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The need for public health interventions to prevent head and other injuries

HEALTH STANDARDS: The standards of health in Sri Lanka measured by any conventional guideline is very satisfactory. The rates of infant mortality at 14 per 1000 live births, and an expectation of life at birth of 73 years are indicators any developing county can be proud of. However, the existence of high levels of malnutrition, in spite of being a socialist democratic State and an increased incidents of traumatic injuries, both of which are easily preventable is disappointing.

The government's initiatives and attempts to avert malnutrition such as through school health programmes is commendable. All governments that come to power within the next 10-15 years should keep their obligation towards prevention of malnutrition among children and should continue with efficient and effective nutritional programmes for children. State support should always go into such programmes, especially as 25% of our population live below the poverty line.

Leaving nutrition to be taken care of by existing promrammes, today I focus on the need for Sri Lanka to have a comprehensive multi-sectoral public health programme towards preventing of injuries. I also take this opportunity to inform the public on some aspects of injuries that are most damaging - head injuries.

Traumatic injuries were the leading causes of hospitalization in Sri Lanka in 2002. They are usually the result of intentional and non intentional violence. Non intentional injuries are mostly accidental and road traffic accidents, burns, industrial accidents, falls from heights, sports injuries, war injuries and electrical injuries are some common examples. Intentional injuries follow assault, attempted homicide and attempted suicide.

While the public health directorate of the central Ministry of Health should take the leadership in the comprehensive multi-sectoral public health programme, there should be close links with other partners.

These include the Provincial Ministries of Health, World Health Organization, accident and emergency services, the judicial medical services, the traffic police, schools, NGOs involved in law and society as well as the legislature. The role of legislators with vision and intelligence is especially important (e.g. to implement a obligatory bicycle helmet law) for any public health strategy.

Leading five causes of Hospitalization in 2002.

Causes of Hospitalization Rate (%)

1. Traumatic injuries 14.5
2. Diseases of the respiratory system excluding diseases of upper respiratory tract, pneumonia and influenza 9.7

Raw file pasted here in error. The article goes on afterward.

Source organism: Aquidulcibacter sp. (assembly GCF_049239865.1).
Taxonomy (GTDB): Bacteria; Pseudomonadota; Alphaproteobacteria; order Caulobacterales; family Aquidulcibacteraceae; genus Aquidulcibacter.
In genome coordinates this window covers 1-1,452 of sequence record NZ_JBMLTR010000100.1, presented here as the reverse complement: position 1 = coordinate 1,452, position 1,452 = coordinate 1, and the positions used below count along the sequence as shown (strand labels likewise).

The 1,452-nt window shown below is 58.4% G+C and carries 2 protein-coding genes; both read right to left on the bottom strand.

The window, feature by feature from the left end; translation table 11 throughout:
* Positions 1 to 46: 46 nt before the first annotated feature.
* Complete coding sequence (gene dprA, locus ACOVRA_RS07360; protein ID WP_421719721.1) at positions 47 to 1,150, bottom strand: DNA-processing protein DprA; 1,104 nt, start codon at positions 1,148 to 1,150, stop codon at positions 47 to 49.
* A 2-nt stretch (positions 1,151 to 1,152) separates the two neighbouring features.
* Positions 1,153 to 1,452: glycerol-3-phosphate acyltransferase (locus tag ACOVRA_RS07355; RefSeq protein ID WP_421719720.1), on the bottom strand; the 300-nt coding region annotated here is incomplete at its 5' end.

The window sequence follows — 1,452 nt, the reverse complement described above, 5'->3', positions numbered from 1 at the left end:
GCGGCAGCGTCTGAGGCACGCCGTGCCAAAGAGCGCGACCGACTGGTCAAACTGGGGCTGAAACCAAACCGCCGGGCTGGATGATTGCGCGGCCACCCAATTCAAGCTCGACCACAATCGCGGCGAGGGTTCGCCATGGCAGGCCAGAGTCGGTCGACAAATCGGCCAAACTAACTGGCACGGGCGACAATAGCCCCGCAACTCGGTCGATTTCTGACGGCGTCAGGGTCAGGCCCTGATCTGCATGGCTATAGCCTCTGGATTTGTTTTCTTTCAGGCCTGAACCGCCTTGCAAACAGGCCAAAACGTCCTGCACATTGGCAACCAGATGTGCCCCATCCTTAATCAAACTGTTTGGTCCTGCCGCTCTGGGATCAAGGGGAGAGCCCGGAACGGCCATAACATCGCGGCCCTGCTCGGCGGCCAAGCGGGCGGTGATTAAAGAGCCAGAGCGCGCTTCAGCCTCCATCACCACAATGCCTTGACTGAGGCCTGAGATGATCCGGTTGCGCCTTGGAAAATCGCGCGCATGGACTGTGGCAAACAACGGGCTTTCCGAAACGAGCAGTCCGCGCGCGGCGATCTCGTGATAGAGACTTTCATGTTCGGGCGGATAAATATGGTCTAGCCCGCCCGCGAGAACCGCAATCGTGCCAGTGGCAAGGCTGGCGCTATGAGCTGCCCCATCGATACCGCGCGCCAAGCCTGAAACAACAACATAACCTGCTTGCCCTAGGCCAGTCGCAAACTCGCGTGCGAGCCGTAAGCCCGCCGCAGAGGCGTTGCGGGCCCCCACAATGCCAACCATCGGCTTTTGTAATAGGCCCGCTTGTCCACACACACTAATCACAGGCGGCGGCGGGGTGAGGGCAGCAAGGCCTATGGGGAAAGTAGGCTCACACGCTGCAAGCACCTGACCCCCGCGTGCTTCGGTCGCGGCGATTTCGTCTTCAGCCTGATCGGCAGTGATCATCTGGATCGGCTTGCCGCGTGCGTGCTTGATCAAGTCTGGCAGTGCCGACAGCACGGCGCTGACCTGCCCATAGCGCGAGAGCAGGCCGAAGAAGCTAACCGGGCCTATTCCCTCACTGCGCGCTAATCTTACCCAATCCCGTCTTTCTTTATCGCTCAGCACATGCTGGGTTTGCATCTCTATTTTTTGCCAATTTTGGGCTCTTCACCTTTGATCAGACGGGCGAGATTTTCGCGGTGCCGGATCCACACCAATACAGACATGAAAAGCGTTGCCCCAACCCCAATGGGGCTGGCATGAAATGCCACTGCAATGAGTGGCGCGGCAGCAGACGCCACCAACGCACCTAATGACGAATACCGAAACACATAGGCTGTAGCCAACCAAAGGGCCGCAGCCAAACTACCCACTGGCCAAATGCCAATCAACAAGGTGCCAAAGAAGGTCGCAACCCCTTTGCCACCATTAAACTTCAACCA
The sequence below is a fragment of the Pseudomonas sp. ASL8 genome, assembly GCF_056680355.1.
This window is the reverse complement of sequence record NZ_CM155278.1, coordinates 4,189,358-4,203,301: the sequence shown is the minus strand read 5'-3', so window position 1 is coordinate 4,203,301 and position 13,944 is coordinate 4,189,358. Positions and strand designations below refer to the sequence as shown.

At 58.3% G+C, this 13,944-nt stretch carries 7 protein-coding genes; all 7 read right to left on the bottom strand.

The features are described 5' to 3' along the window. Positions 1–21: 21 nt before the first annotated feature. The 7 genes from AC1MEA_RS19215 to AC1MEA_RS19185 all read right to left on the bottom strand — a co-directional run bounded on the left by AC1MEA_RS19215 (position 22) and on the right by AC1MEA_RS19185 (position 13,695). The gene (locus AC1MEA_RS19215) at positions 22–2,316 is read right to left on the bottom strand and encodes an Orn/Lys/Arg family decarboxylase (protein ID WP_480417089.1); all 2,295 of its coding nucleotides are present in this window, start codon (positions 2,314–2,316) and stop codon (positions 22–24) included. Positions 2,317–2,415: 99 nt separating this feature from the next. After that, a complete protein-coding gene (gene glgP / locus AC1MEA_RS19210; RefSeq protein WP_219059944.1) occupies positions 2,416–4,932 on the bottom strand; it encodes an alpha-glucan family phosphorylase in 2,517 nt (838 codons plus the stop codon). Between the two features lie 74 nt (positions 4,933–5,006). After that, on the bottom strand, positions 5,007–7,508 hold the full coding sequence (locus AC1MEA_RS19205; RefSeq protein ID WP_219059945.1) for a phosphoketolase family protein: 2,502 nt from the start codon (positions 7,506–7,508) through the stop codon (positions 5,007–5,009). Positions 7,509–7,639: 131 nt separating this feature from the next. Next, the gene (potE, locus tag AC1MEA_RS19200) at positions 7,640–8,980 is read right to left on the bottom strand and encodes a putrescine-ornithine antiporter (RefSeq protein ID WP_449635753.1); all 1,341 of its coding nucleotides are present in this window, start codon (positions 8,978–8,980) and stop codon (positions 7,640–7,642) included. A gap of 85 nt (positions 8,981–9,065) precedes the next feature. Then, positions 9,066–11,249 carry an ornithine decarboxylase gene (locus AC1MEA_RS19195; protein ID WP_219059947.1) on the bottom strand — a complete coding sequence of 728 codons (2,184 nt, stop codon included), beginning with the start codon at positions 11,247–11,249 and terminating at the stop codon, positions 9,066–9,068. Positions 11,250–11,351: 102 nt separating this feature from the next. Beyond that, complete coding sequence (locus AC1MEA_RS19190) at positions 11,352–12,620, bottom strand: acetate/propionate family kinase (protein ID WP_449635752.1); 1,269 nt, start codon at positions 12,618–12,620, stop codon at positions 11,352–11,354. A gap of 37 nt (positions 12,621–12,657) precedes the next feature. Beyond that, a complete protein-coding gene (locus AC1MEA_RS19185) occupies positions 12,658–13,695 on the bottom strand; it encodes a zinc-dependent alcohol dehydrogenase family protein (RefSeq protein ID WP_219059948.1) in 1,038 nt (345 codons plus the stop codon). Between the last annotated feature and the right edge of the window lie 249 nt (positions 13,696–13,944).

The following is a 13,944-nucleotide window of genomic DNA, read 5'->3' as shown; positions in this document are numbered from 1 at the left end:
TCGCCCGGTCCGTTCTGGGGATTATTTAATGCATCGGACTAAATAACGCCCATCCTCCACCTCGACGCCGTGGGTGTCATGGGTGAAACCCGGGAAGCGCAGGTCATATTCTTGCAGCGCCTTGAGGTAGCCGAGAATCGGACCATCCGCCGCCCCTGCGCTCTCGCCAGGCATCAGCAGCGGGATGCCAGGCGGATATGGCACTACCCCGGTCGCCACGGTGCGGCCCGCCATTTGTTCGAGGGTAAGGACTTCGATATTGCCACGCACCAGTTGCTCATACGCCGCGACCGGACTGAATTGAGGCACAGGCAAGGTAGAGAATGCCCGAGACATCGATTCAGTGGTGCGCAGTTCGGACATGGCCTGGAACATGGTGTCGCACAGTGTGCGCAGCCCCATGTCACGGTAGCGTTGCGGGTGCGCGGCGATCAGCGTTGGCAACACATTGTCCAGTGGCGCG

3. Viral diseases 6.4
4. Symptoms, signs and abnormal clinical and laboratory findings 6.3
5. Diseases of the gastro-intestinal tract 5.5

Source: Samarage, Ministry of Health

Most of the deaths following injuries are due to trauma on the head.

Fractures of the skull and crushing of the brain as well as bleeding inside the confined space within the skull causing compression of the brain often cause death. There are times when a person dies due to aspiration of blood while he or she is concussed following head injury.

As with many health problems, the best way to protect oneself from head injuries is to prevent them from happening in the first place.

The public can do many things to minimize head injuries. Wearing a seat belt when driving or travelling in a motor vehicle, buckling children in safety seats and stop driving after consuming alcohol or other medicines that cause drowsiness are effective.

Some of the deadly head injuries I have investigated as a practitioner of forensic medicine, have been of push bicyclists. Many of them could have saved their lives if they wore a helmet. But we have no culture in Sri Lanka of cyclists wearing helmets. I do not think that there are many manufacturers or importers of cyclist helmets (which are much lighter than motor cycle helmets) in Sri Lanka. it is up to the legislators to introduce this practice by making cycle helmet as well as to give incentives to local manufacturers.

Many people sustain injuries by falls at home, office or public places. Using a long grabbing tool to reach objects on high shelves, rather than climbing on unstable chairs, installing handrails on stairways, using safety gates at the top and bottom of staircases when young children are around, removing tripping hazards such as small rugs and loose electrical cords out of the way, putting grab bars in bathrooms where elders bathe, getting your eyes checked and wearing correct glasses if necessary, are simple ways of avoiding falls.

If a person you know has knocked his or her head somewhere and has no pain or other complaints, it is often not a case to worry.

However, if there is persistent headaches or neck pain, trouble with such mental tasks as remembering, concentrating, or decision making, slow thinking, speaking, acting or reading, getting lost or easily confused, mood changes, feeling light-headed, dizzy, or losing balance, having an urge to vomit, having an increased sensitivity to lights, sounds, or distractions, having blurred vision or ringing in the ears, it is advisable to see a doctor.

(The writer is Attorney-at-Law, Fellow, Harvard School of Public Health, Boston.)

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